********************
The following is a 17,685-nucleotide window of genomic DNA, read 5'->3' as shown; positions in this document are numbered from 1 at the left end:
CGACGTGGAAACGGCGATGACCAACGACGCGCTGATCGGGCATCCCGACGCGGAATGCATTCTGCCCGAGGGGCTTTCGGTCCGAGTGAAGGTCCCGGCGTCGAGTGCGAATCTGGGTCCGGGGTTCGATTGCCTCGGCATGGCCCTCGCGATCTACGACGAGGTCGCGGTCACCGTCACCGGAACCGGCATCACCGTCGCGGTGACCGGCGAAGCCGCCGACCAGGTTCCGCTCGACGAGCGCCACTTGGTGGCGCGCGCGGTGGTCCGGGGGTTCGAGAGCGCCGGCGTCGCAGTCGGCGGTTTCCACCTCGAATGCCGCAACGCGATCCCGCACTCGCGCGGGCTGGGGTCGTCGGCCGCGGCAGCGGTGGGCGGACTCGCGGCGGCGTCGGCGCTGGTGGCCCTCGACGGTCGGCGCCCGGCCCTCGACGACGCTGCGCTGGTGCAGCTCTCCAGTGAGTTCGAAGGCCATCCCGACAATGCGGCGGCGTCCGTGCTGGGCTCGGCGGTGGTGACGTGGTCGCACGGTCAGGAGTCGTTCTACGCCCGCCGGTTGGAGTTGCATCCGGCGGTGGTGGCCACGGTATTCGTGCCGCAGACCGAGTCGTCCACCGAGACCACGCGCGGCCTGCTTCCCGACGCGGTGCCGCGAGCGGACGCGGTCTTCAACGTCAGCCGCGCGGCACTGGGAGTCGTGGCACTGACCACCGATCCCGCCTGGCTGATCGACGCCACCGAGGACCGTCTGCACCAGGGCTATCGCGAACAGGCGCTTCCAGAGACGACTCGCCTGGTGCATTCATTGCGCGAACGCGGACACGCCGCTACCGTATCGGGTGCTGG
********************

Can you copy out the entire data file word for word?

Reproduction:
The following is a 17,685-nucleotide window of genomic DNA, read 5'->3' as shown; positions in this document are numbered from 1 at the left end:
CGACGTGGAAACGGCGATGACCAACGACGCGCTGATCGGGCATCCCGACGCGGAATGCATTCTGCCCGAGGGGCTTTCGGTCCGAGTGAAGGTCCCGGCGTCGAGTGCGAATCTGGGTCCGGGGTTCGATTGCCTCGGCATGGCCCTCGCGATCTACGACGAGGTCGCGGTCACCGTCACCGGAACCGGCATCACCGTCGCGGTGACCGGCGAAGCCGCCGACCAGGTTCCGCTCGACGAGCGCCACTTGGTGGCGCGCGCGGTGGTCCGGGGGTTCGAGAGCGCCGGCGTCGCAGTCGGCGGTTTCCACCTCGAATGCCGCAACGCGATCCCGCACTCGCGCGGGCTGGGGTCGTCGGCCGCGGCAGCGGTGGGCGGACTCGCGGCGGCGTCGGCGCTGGTGGCCCTCGACGGTCGGCGCCCGGCCCTCGACGACGCTGCGCTGGTGCAGCTCTCCAGTGAGTTCGAAGGCCATCCCGACAATGCGGCGGCGTCCGTGCTGGGCTCGGCGGTGGTGACGTGGTCGCACGGTCAGGAGTCGTTCTACGCCCGCCGGTTGGAGTTGCATCCGGCGGTGGTGGCCACGGTATTCGTGCCGCAGACCGAGTCGTCCACCGAGACCACGCGCGGCCTGCTTCCCGACGCGGTGCCGCGAGCGGACGCGGTCTTCAACGTCAGCCGCGCGGCACTGGGAGTCGTGGCACTGACCACCGATCCCGCCTGGCTGATCGACGCCACCGAGGACCGTCTGCACCAGGGCTATCGCGAACAGGCGCTTCCAGAGACGACTCGCCTGGTGCATTCATTGCGCGAACGCGGACACGCCGCTACCGTATCGGGTGCTGG